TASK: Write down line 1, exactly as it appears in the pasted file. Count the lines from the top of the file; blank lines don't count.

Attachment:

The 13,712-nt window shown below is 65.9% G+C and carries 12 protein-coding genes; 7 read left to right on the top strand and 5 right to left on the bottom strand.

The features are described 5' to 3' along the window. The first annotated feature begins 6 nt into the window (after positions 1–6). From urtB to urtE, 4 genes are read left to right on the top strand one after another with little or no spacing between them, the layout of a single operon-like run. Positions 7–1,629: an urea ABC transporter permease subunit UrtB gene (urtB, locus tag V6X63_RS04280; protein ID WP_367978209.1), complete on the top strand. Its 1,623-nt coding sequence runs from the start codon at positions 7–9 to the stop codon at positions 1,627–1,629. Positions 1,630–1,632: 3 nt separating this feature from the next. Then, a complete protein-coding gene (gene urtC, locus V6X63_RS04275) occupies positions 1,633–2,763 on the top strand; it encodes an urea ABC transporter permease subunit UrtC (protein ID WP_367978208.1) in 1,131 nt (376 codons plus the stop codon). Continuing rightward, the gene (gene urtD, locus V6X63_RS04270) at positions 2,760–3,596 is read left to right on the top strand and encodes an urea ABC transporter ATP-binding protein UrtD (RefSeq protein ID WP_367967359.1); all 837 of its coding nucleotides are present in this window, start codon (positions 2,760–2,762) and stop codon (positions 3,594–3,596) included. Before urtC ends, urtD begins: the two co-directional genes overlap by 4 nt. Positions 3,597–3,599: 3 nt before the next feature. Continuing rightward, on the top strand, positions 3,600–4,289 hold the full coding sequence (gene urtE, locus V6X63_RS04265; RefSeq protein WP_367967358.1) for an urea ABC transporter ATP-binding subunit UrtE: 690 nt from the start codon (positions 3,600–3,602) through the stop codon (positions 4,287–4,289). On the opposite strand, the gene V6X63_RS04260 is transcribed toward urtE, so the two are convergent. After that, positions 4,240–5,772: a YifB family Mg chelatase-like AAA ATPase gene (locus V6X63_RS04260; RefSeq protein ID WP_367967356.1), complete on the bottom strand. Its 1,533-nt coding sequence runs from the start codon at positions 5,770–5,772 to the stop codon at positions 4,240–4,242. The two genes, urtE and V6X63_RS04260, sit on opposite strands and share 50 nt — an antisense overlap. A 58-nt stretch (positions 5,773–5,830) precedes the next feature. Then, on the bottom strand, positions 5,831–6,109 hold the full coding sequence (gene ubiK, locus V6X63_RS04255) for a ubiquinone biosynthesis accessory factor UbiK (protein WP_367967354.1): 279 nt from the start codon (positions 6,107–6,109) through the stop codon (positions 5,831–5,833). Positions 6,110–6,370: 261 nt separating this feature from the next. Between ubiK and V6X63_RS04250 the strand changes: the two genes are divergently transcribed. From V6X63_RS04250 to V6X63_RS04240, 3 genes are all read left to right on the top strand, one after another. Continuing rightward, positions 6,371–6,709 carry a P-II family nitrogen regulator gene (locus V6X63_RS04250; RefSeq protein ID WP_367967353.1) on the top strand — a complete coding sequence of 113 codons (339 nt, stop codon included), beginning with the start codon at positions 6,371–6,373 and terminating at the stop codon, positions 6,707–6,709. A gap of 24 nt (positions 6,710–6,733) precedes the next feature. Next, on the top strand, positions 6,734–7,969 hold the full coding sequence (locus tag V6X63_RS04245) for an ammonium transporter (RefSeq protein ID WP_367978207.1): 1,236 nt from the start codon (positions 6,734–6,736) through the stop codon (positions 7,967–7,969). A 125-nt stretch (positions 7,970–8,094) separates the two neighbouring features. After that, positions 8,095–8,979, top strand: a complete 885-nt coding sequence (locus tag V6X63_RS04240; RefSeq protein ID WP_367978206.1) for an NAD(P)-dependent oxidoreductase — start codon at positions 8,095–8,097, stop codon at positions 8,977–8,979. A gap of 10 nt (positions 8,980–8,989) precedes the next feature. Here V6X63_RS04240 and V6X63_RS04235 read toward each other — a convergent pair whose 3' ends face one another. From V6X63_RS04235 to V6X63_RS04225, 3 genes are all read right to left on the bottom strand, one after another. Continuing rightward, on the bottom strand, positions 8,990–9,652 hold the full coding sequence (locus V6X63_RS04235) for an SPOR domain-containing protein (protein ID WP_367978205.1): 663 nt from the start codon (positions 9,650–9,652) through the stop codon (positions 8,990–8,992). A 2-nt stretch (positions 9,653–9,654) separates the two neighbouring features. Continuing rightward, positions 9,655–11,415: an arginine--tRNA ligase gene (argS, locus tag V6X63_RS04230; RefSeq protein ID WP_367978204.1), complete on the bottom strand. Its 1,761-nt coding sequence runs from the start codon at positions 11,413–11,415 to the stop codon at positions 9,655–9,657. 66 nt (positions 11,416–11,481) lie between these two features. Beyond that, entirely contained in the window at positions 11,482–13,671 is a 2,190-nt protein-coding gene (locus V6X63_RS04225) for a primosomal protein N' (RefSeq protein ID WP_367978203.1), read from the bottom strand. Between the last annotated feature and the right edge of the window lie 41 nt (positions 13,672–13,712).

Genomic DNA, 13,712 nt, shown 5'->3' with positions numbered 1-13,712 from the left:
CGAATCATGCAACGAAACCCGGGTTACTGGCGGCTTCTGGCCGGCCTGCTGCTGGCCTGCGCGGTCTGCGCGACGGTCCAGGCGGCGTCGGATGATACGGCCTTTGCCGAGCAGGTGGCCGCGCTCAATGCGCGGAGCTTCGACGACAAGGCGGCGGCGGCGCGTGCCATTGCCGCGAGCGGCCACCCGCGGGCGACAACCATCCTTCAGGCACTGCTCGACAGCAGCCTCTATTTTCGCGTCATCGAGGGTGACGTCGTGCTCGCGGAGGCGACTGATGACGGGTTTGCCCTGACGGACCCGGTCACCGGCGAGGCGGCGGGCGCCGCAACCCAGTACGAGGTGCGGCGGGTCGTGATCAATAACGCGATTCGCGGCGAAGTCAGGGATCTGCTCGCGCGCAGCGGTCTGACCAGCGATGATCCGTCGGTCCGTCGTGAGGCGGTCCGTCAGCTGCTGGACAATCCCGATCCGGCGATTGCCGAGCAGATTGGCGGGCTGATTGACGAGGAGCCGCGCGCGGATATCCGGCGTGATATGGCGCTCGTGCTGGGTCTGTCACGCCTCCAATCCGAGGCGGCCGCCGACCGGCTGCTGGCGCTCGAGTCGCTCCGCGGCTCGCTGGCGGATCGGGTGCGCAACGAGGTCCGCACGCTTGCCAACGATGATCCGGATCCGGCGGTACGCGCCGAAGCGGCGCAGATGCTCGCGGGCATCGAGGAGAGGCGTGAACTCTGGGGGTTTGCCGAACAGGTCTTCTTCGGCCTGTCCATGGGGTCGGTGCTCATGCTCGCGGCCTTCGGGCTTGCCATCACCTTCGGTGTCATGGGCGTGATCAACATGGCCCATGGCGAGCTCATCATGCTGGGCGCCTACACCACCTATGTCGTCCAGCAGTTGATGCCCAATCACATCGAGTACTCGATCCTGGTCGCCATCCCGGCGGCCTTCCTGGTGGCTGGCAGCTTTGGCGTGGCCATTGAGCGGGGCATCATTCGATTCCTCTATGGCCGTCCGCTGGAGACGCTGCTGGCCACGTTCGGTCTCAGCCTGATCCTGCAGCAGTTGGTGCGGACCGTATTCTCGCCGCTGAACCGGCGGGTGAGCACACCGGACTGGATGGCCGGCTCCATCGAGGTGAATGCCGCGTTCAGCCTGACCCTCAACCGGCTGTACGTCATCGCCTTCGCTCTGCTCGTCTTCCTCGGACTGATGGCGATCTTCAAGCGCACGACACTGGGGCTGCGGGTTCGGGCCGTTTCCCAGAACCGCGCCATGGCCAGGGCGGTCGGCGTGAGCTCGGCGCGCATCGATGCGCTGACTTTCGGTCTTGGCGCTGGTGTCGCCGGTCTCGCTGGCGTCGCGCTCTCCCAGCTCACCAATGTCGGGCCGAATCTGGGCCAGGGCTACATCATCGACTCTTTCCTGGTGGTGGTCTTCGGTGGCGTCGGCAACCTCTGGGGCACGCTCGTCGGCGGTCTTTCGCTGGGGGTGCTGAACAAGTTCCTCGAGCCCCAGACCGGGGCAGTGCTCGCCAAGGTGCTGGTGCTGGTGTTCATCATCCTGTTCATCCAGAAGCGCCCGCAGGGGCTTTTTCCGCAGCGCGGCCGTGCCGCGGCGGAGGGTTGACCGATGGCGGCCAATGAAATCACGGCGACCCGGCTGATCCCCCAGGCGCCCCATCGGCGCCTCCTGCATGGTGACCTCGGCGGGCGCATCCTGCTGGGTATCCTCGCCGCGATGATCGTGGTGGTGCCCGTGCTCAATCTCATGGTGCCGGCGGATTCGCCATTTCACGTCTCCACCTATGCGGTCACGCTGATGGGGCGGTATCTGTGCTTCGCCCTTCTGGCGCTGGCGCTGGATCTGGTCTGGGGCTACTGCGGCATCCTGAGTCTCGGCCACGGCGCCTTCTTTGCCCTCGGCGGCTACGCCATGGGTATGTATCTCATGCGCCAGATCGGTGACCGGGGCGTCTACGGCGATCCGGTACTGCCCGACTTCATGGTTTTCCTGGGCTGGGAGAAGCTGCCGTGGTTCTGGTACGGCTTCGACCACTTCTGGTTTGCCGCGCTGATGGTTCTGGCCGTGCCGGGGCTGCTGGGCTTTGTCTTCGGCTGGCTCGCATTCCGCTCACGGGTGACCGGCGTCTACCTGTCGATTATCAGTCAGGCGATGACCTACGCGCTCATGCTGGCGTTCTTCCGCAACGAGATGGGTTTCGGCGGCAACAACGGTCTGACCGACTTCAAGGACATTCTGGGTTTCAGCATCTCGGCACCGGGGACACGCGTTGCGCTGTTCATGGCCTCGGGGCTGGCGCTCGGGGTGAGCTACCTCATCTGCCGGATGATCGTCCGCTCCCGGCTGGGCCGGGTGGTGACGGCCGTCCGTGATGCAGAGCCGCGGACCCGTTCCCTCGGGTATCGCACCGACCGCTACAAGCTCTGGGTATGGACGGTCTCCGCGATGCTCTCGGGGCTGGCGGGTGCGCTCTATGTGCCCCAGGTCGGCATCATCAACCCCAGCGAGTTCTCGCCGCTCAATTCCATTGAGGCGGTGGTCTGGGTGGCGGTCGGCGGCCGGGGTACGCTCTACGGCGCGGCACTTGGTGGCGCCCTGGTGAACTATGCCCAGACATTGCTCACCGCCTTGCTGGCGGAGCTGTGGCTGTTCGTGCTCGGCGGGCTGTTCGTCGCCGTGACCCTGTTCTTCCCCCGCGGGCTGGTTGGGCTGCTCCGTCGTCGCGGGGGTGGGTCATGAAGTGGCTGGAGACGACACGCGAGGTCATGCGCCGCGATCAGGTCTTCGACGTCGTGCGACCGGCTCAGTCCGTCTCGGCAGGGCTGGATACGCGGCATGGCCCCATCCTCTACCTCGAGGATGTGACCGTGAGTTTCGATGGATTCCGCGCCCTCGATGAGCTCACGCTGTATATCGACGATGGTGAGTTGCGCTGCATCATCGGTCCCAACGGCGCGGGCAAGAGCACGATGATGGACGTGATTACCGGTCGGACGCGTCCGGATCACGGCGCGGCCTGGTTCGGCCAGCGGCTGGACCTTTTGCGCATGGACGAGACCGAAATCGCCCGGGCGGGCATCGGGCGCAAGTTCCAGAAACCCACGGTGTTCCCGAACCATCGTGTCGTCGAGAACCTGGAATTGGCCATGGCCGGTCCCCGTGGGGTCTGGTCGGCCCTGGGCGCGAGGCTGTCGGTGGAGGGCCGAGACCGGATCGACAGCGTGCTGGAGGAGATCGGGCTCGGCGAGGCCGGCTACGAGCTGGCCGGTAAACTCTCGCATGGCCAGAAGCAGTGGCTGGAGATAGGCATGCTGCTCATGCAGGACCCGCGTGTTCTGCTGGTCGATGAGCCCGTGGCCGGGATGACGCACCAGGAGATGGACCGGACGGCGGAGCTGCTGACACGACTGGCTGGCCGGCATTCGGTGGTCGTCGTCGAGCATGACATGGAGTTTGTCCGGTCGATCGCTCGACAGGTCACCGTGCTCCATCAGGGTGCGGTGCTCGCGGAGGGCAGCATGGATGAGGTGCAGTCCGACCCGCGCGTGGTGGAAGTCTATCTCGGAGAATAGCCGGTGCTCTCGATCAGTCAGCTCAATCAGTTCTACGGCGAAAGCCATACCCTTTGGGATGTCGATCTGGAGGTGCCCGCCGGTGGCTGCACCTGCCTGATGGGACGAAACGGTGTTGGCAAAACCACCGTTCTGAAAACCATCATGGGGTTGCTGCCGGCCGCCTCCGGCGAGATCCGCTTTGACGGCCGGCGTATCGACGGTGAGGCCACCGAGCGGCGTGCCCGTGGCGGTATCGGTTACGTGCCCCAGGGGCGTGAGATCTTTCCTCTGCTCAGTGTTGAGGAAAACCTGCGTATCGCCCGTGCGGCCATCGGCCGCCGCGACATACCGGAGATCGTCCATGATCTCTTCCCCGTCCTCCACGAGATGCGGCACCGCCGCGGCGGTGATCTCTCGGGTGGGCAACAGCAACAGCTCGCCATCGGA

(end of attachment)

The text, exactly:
The 13,712-nt window shown below is 65.9% G+C and carries 12 protein-coding genes; 7 read left to right on the top strand and 5 right to left on the bottom strand.